The fundamental reason for this state of affairs lays in the fact that women are the central caring figure in the family. In fact, women pay a high price for their increased economic freedom. They have to ‘combine’ their job with the domestic tasks (80% is done by women). Even when women can afford to buy more and more commodities like clothes, ready made food, etc, the central responsibility for the well being of all family members rests on their shoulders.

The feminists of the second wave criticized this state of affairs. Their demands for public services and for the collectivisation of the domestic tasks combined a critical view on the possibilities of women’s liberation inside capitalism and a perspective of real liberation through the struggle for a democratic socialist society.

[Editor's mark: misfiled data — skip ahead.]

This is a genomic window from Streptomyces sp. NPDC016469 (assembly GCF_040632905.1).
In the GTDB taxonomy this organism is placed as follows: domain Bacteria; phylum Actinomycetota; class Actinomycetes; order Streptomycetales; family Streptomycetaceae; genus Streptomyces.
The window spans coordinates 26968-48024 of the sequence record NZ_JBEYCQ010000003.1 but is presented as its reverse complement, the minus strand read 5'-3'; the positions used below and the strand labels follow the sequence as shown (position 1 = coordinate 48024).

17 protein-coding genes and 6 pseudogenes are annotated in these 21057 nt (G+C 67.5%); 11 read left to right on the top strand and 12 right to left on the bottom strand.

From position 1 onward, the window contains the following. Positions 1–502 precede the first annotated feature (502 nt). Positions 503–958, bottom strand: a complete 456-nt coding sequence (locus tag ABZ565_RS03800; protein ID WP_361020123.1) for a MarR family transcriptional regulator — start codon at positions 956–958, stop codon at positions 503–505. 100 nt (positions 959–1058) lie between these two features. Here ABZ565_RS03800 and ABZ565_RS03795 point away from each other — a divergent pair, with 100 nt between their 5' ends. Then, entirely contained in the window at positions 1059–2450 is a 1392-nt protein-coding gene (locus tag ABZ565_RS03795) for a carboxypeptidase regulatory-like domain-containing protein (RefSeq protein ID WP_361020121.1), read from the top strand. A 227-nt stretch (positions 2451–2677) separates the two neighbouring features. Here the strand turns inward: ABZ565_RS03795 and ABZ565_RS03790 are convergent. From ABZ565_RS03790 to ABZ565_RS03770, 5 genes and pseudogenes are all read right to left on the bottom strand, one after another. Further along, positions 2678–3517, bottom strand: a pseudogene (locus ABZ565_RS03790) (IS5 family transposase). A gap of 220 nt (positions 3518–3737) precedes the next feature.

Women and the peace movement, women and ecology

The end of the seventies saw massive mobilisations in the US and in Western Europe against the installation of US nuclear weapons carrying cruise missiles in Europe. Normal ‘housewives’, not feminist at all, were very much involved. Women in the peace movement took the lead at the Greenham Common peace camp surrounding an important British military base. Many of these women had not taken part in the abortion and contraception campaigns; neither did they question their traditional role as housewives .

But in the peace movement, women developed a specific criticism of the so called traditional “male” values of aggression, of rational thinking (the logic of nuclear weapons and war games!), of blind faith in technology and hard science and of all kinds of “macho” attitudes.